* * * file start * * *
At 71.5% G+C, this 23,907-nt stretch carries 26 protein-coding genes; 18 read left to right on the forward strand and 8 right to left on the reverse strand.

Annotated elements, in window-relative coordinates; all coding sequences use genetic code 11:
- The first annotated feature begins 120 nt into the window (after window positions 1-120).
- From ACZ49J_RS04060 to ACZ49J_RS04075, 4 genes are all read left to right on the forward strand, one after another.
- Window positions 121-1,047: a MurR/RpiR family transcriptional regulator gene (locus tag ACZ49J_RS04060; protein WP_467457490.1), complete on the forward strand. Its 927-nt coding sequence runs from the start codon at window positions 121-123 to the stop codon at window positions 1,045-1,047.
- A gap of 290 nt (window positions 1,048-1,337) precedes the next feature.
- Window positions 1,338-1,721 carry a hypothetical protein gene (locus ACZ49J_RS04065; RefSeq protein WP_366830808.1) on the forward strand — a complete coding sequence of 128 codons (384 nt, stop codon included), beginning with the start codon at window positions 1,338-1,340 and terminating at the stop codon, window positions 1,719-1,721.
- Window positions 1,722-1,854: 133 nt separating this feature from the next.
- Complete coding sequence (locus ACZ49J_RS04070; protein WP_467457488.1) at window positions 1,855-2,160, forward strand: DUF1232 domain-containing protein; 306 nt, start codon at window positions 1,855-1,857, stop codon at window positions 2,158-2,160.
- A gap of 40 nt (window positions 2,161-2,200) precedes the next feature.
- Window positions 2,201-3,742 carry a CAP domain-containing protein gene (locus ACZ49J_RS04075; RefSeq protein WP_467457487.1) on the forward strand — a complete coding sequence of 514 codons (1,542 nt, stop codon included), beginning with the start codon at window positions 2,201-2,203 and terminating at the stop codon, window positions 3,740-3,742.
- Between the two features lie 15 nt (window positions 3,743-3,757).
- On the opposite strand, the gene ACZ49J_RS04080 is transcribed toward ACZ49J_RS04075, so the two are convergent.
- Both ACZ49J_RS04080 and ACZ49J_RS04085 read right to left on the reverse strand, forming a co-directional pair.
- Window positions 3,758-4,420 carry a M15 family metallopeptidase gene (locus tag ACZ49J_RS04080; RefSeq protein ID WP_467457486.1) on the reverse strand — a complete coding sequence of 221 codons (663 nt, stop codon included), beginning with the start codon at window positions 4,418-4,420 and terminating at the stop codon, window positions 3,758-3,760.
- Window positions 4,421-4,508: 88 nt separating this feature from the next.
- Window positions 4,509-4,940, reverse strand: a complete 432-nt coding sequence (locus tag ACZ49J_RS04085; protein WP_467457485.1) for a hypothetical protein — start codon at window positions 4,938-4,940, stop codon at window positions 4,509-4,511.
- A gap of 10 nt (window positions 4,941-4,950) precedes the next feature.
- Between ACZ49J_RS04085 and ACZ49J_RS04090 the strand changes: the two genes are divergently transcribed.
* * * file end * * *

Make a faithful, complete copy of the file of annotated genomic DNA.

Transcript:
At 71.5% G+C, this 23,907-nt stretch carries 26 protein-coding genes; 18 read left to right on the forward strand and 8 right to left on the reverse strand.

Annotated elements, in window-relative coordinates; all coding sequences use genetic code 11:
- The first annotated feature begins 120 nt into the window (after window positions 1-120).
- From ACZ49J_RS04060 to ACZ49J_RS04075, 4 genes are all read left to right on the forward strand, one after another.
- Window positions 121-1,047: a MurR/RpiR family transcriptional regulator gene (locus tag ACZ49J_RS04060; protein WP_467457490.1), complete on the forward strand. Its 927-nt coding sequence runs from the start codon at window positions 121-123 to the stop codon at window positions 1,045-1,047.
- A gap of 290 nt (window positions 1,048-1,337) precedes the next feature.
- Window positions 1,338-1,721 carry a hypothetical protein gene (locus ACZ49J_RS04065; RefSeq protein WP_366830808.1) on the forward strand — a complete coding sequence of 128 codons (384 nt, stop codon included), beginning with the start codon at window positions 1,338-1,340 and terminating at the stop codon, window positions 1,719-1,721.
- Window positions 1,722-1,854: 133 nt separating this feature from the next.
- Complete coding sequence (locus ACZ49J_RS04070; protein WP_467457488.1) at window positions 1,855-2,160, forward strand: DUF1232 domain-containing protein; 306 nt, start codon at window positions 1,855-1,857, stop codon at window positions 2,158-2,160.
- A gap of 40 nt (window positions 2,161-2,200) precedes the next feature.
- Window positions 2,201-3,742 carry a CAP domain-containing protein gene (locus ACZ49J_RS04075; RefSeq protein WP_467457487.1) on the forward strand — a complete coding sequence of 514 codons (1,542 nt, stop codon included), beginning with the start codon at window positions 2,201-2,203 and terminating at the stop codon, window positions 3,740-3,742.
- Between the two features lie 15 nt (window positions 3,743-3,757).
- On the opposite strand, the gene ACZ49J_RS04080 is transcribed toward ACZ49J_RS04075, so the two are convergent.
- Both ACZ49J_RS04080 and ACZ49J_RS04085 read right to left on the reverse strand, forming a co-directional pair.
- Window positions 3,758-4,420 carry a M15 family metallopeptidase gene (locus tag ACZ49J_RS04080; RefSeq protein ID WP_467457486.1) on the reverse strand — a complete coding sequence of 221 codons (663 nt, stop codon included), beginning with the start codon at window positions 4,418-4,420 and terminating at the stop codon, window positions 3,758-3,760.
- Window positions 4,421-4,508: 88 nt separating this feature from the next.
- Window positions 4,509-4,940, reverse strand: a complete 432-nt coding sequence (locus tag ACZ49J_RS04085; protein WP_467457485.1) for a hypothetical protein — start codon at window positions 4,938-4,940, stop codon at window positions 4,509-4,511.
- A gap of 10 nt (window positions 4,941-4,950) precedes the next feature.
- Between ACZ49J_RS04085 and ACZ49J_RS04090 the strand changes: the two genes are divergently transcribed.